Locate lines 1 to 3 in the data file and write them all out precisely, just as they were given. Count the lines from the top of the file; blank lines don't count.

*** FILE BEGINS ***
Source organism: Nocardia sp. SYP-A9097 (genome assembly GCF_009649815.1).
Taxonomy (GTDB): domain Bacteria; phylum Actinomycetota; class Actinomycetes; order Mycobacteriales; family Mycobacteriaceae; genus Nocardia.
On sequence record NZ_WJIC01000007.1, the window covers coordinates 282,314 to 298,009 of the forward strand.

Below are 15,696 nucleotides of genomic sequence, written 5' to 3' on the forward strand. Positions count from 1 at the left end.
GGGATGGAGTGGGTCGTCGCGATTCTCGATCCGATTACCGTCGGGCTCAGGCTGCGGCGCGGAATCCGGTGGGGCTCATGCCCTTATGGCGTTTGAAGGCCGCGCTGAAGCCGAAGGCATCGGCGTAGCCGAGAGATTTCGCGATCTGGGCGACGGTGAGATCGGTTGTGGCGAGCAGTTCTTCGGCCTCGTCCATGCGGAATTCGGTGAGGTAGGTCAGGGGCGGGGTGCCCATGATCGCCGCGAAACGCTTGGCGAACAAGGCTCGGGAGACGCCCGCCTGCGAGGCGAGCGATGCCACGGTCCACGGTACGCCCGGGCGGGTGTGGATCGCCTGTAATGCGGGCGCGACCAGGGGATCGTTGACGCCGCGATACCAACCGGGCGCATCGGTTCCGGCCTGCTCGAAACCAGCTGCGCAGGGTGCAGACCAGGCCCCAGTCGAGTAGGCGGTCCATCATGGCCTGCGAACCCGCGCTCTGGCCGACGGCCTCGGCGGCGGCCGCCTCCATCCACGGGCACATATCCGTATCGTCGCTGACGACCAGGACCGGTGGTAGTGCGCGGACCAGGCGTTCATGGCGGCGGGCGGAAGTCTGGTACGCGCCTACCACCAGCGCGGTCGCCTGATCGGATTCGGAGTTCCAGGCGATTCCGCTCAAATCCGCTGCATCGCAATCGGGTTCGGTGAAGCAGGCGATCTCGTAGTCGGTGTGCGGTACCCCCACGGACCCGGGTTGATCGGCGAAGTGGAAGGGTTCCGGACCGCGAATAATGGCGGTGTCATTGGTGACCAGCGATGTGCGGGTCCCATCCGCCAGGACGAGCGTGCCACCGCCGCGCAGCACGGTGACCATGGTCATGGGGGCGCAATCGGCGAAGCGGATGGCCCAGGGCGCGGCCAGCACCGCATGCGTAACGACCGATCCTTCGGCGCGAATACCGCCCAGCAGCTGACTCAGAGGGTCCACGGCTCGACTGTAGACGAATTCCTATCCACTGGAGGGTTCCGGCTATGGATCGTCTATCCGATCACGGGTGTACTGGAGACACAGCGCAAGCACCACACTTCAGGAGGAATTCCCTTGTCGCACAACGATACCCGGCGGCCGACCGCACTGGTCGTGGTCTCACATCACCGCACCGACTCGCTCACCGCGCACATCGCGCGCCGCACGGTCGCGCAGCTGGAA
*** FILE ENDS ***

Source organism: Nocardia sp. SYP-A9097 (genome assembly GCF_009649815.1).
Taxonomy (GTDB): domain Bacteria; phylum Actinomycetota; class Actinomycetes; order Mycobacteriales; family Mycobacteriaceae; genus Nocardia.
On sequence record NZ_WJIC01000007.1, the window covers coordinates 282,314 to 298,009 of the forward strand.